Eating an iron-rich diet can increase your body’s production of RBCs. Sources of iron-rich foods include red meat, such as beef, organ meat, such as kidney and liver and dark, leafy, green vegetables, such as spinach and kale.
Dried fruits, such as prunes and raisins are also high in iron, as well as beans, legumes and egg yolks. Vegan sources of iron include lentils, beans, nuts, seeds and chickpeas.
Research published in the Danish Medical Journal in 2014 revealed that half of patients who were critically iron deficient, experienced physical tiredness as their key symptom.
Fortunately, that same research also found that supplementation with iron was significantly effective in relieving symptoms of physical tiredness.
Boost energy naturally tip #4: eat vitamin B-rich food
B vitamins are important for energy production and hormone production as well as for supporting the nervous system – especially when you’re stressed. They’re also required for the release of energy from food .
B vitamins are also necessary for the circulatory and immune systems and help to maintain the health of our skin, hair and eyes. So they are pretty important wouldn’t you say?
Sources of B vitamins include, broccoli, avocados, lentils, almonds, eggs, cheese and seeds are all good sources.
It may also be a good idea to increase your B vitamin intake with a supplement.
Biocare’s Methyl Multinutrient contains the essential vitamins including B12, Magnesium and Iron (take two capsules daily).
Similarily, Biocare’s AD 206 contains vitamin B6, niacin and pantothenic acid with Siberian ginseng, licorice root and chromium. Chromium contributes to the maintenance of normal blood glucose levels. (Take 1 cap daily to help energy production and to reduce tiredness and fatigue). It also contains vitamins B3, B5, B6 and C which all contribute to normal energy metabolism and the reduction of tiredness and fatigue.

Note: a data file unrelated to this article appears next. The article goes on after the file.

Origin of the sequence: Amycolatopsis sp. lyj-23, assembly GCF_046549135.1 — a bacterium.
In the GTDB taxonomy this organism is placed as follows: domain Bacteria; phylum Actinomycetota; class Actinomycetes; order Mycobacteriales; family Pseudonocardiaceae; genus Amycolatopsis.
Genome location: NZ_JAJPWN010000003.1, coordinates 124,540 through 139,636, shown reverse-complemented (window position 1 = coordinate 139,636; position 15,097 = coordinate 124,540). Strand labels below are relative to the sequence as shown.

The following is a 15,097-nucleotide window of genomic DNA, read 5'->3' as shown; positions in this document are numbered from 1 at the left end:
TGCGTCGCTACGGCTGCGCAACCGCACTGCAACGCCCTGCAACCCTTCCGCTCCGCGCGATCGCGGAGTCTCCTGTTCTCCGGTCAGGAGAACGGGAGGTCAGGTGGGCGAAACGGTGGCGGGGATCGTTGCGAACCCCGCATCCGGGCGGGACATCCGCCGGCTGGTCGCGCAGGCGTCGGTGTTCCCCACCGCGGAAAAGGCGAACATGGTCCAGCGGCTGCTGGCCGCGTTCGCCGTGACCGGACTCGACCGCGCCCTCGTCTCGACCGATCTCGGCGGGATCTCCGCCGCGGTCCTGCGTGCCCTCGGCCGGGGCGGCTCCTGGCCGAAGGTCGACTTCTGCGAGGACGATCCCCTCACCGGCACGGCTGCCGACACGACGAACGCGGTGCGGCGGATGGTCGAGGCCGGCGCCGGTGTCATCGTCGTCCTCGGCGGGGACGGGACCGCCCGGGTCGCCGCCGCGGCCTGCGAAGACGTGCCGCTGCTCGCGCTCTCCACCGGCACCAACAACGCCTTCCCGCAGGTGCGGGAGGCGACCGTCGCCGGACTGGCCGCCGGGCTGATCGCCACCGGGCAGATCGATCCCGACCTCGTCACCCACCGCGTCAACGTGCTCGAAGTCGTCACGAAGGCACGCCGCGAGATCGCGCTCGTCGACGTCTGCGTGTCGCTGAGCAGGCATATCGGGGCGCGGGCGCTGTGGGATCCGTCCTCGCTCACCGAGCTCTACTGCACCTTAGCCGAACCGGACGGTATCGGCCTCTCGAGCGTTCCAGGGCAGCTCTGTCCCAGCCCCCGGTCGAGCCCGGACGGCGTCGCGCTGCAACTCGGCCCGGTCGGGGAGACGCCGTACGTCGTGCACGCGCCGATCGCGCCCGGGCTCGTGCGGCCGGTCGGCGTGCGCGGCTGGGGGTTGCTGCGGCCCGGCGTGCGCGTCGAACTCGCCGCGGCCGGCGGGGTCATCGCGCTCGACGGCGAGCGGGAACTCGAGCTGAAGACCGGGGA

A double-blind, placebo-controlled, double-centre study looking at the effects of an oral multivitamin-mineral combination on stress, found that the multivitamin-mineral combination tested is well tolerated and can be used as part of a treatment programme for stress-related symptoms at the recommended dose.
Boost energy naturally tip #5: try ginseng
Traditionally the botanicals gotu kola, ginkgo, licorice and Siberian ginseng have all been used to help with stamina and low energy levels.
Specifically, ginseng may contribute to physical and mental recovery and assist with mental performance. Siberian ginseng can be found in both herbal teas and some supplements.
A 2010 study aimed to examine the effects of Siberian ginseng on endurance levels, cardiovascular functions and metabolism of nine males for eight weeks. The nine college males consumed 800 mg of Siberian ginseng or starch placebo.
Results showed that those who supplemented with Siberian ginseng had improved endurance capacity (levels) and elevated cardiovascular functions.
Adaptogens (group of herbs that help to decrease stress levels) such as gotu kola, ginkgo biloba and licorice root may also help with sleep and more energy and cognitive function.